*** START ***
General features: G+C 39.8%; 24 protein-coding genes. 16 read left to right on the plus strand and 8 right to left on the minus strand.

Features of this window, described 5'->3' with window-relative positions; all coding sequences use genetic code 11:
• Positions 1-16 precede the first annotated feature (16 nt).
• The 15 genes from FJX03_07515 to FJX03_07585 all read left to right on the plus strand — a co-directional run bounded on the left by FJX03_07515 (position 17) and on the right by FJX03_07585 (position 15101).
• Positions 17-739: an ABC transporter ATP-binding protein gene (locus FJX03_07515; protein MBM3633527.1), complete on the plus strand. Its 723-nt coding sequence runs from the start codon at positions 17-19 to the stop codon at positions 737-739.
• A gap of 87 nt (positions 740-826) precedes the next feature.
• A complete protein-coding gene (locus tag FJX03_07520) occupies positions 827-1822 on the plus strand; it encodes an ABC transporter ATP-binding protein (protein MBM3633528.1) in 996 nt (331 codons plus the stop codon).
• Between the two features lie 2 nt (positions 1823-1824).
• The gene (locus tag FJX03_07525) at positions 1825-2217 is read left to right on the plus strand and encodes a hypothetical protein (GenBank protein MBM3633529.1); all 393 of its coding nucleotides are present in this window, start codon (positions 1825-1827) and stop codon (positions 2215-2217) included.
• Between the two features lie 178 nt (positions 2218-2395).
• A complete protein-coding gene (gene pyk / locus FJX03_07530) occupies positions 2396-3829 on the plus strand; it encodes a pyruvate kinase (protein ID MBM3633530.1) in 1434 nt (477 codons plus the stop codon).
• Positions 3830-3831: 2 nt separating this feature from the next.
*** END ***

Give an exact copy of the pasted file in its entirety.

General features: G+C 39.8%; 24 protein-coding genes. 16 read left to right on the plus strand and 8 right to left on the minus strand.

Features of this window, described 5'->3' with window-relative positions; all coding sequences use genetic code 11:
• Positions 1-16 precede the first annotated feature (16 nt).
• The 15 genes from FJX03_07515 to FJX03_07585 all read left to right on the plus strand — a co-directional run bounded on the left by FJX03_07515 (position 17) and on the right by FJX03_07585 (position 15101).
• Positions 17-739: an ABC transporter ATP-binding protein gene (locus FJX03_07515; protein MBM3633527.1), complete on the plus strand. Its 723-nt coding sequence runs from the start codon at positions 17-19 to the stop codon at positions 737-739.
• A gap of 87 nt (positions 740-826) precedes the next feature.
• A complete protein-coding gene (locus tag FJX03_07520) occupies positions 827-1822 on the plus strand; it encodes an ABC transporter ATP-binding protein (protein MBM3633528.1) in 996 nt (331 codons plus the stop codon).
• Between the two features lie 2 nt (positions 1823-1824).
• The gene (locus tag FJX03_07525) at positions 1825-2217 is read left to right on the plus strand and encodes a hypothetical protein (GenBank protein MBM3633529.1); all 393 of its coding nucleotides are present in this window, start codon (positions 1825-1827) and stop codon (positions 2215-2217) included.
• Between the two features lie 178 nt (positions 2218-2395).
• A complete protein-coding gene (gene pyk / locus FJX03_07530) occupies positions 2396-3829 on the plus strand; it encodes a pyruvate kinase (protein ID MBM3633530.1) in 1434 nt (477 codons plus the stop codon).
• Positions 3830-3831: 2 nt separating this feature from the next.